Suit over San Diego butterfly habitat...

Second Suit Filed to Protect 2,600 Acres in Southern California

9/3/2009--Last Thursday the Center for Biological Diversity, Preserve Wild Santee, and the Endangered Habitats League renewed a legal challenge to a sprawling development proposed for Fanita Ranch, located on the northern edge of Santee, California. A San Diego court scrapped plans for the 2,600-acre, 1,400-home project after our first lawsuit in 2008, finding that the city of Santee hadn't adequately considered the development's fire-safety risk when it approved the project. Now the city has approved the developer's "revised" plan, though it's hardly different from the first one. Luckily for human, plant, and wildlife communities near the Fanita Ranch site -- including populations of the federally protected Quino checkerspot butterfly and California gnatcatcher -- the development is also facing fiscal glitches and may not be feasible anyway. Still, we don't take chances when it comes to preventing catastrophic wildfire and habitat destruction.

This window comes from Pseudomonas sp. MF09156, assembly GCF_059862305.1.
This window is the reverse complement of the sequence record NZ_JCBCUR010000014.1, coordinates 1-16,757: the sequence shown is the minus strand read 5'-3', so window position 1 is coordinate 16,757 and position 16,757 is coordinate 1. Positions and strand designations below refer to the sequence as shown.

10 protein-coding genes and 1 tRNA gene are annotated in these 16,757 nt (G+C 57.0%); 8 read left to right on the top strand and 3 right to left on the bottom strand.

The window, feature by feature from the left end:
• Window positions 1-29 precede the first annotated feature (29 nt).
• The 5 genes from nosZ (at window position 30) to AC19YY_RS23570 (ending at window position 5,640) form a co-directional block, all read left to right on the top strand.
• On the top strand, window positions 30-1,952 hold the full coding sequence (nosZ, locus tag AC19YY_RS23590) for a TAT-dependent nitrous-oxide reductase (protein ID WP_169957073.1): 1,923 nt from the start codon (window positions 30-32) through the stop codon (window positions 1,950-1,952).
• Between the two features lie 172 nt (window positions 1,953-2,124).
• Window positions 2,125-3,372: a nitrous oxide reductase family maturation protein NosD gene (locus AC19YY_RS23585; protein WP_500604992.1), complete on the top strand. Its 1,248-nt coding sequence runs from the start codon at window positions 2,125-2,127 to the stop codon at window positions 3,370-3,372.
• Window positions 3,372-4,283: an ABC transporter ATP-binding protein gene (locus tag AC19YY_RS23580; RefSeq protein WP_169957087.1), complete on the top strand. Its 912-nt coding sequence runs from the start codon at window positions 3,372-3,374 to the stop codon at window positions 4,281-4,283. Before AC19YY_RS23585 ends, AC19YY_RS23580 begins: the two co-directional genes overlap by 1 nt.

Check out our press release and learn more about the Quino checkerspot and California gnatcatcher.

772 Acres of Farmland saved in Marin...

Another Farm in Marin county is saved

8/12/2009--Marin Agricultural Land Trust (MALT), with financial assistance from the Department of Conservation's California Farmland Conservancy Program and the United States Department of Agriculture, Natural Resources and Conservation Service (NRCS) has purchased an agricultural conservation easement on the Spaletta family's 772-acre Cypress Lane Ranch.

Prominently located on Point Reyes-Petaluma Road at its intersection with Novato Boulevard, the property becomes part of a greenbelt of protected historic farmland on the road leading to Petaluma. Seventy-five percent of the Spaletta property is grasslands, providing extensive pastures while silage is grown for feed on the southwestern part of the ranch....